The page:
A world of fairies and childhood imagination comes to life under the direction of Nanaimo filmmaker Andrew Jones.
Inspiration for the film, Finding Fairies, came when he was walking with his family in Beach Estates Park near his home and his eight-year-old daughter Lilah said “this looks like a place where fairies would live,” said Jones.
“It really is a story that builds upon and expands the cultural mythology that surrounds the tooth fairy and expands it a little more,” said Jones. “This little girl gets a behind-the-scenes look at the tooth fairy and what she does.”
The film explores concepts of childhood wonder and love used to overcome fear. Visual imagery used in the film borrows from Alice in Wonderland, Peter Pan and Narnia.
“None of the story is the same, but that is the feel,” said Jones.
The costumes, designed by LuLu Bee Creations, enhance the fantasy quality of the film, he said.
Jones created the digital short film Finding Fairies with a $10,000 grant provided by Telus’ StoryHive project.
Grant winners were chosen by online voting. Jones said the community really got behind the project.
After filmmakers submit ideas there is an online voting period. Completed projects enter another voting round to select the top two projects, one for each province. Winners receive a scholarship to the Banff World Media Festival, distribution of their film on Telus platforms and career training.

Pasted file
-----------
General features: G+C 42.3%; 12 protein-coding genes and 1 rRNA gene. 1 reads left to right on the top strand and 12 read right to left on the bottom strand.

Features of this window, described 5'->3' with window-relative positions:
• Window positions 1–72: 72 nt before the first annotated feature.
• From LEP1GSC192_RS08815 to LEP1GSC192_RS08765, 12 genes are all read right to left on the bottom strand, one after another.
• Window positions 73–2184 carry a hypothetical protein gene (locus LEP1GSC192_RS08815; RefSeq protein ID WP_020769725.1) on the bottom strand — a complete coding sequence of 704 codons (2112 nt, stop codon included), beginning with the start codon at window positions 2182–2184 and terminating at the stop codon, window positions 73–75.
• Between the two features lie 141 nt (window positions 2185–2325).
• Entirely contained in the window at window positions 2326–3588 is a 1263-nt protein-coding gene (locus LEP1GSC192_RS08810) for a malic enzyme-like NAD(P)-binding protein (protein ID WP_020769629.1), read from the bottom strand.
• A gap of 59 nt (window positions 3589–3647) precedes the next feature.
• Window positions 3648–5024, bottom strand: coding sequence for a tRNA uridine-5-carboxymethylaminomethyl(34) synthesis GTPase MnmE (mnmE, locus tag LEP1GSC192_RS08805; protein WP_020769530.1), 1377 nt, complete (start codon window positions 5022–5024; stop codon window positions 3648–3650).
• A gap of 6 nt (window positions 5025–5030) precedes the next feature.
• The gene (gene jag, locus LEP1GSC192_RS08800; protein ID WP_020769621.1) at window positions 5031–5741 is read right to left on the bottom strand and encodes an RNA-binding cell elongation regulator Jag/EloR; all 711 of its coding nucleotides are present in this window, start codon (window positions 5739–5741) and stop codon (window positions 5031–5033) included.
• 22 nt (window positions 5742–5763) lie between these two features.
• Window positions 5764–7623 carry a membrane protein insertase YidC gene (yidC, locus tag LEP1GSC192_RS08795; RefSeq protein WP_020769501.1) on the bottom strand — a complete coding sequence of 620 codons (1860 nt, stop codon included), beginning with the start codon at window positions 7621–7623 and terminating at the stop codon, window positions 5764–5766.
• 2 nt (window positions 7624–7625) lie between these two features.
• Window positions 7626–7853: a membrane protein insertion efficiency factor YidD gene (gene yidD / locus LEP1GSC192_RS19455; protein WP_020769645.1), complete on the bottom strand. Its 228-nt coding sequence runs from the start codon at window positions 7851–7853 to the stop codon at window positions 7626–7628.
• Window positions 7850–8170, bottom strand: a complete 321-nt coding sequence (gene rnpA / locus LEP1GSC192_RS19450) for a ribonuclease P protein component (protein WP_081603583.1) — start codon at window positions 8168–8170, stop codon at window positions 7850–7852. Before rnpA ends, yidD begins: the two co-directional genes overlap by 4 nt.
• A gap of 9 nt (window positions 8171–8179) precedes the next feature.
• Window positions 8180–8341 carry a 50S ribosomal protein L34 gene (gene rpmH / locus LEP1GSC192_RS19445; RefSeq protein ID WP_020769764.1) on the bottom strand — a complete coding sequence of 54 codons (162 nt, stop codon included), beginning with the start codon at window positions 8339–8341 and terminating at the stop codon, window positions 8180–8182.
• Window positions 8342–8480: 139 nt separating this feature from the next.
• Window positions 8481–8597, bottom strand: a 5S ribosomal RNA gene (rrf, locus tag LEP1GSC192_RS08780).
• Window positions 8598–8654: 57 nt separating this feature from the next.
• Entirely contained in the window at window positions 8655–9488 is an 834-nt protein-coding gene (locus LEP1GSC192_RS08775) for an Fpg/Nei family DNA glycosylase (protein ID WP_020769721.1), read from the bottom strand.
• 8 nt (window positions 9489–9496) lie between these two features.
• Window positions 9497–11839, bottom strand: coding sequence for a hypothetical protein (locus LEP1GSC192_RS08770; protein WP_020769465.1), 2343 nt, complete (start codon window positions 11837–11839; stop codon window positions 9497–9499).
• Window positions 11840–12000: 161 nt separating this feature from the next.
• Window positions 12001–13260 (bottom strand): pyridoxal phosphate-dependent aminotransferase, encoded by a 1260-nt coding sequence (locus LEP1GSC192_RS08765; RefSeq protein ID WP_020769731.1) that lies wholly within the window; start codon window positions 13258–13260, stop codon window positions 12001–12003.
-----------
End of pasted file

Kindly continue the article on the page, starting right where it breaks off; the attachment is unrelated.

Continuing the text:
Jones has worked on several independent filming projects before, such as directing music videos and commercial and training videos, but said digital shorts give people a chance to use visual storytelling in a different way.
“The thing about doing a short film is it gives you a chance to tell a story in a really concise and meaningful way,” said Jones.
He owns Checkered Owl, a media and arts company, with his wife Sarah and business partner Nathan Fast. He moved from Grande Prairie, Alta., to Nanaimo a few years ago.
Filming Finding Fairies was a family affair. The digital short stars his three children Lilah, 8, who plays Anna; Caleb, 6, who plays Benny; and Lucy, 4, who plays the tooth fairy. It also stars Ninjer the rabbit.
Shooting the short film took about four days in January and then the remainder of the month was spent editing the footage.
StoryHive funding also allowed Blake Mattson, who was born and raised in Nanaimo but moved to Vancouver, to assist with the lighting for the digital short Umbrageous by Vancouver filmmaker Jesse Pickett.
Mattson said good lighting is something audience members shouldn’t notice, even though it can influence the story’s mood.
“I quite enjoy lighting; it’s almost like a puzzle,” he said. “A lot of what you do there goes unnoticed.”
Mattson said the use of light to enhance shadows can make a character seem sinister or ugly and softer light can give a character a more angelic look.
For more information about StoryHive, please visit www.storyhive.com.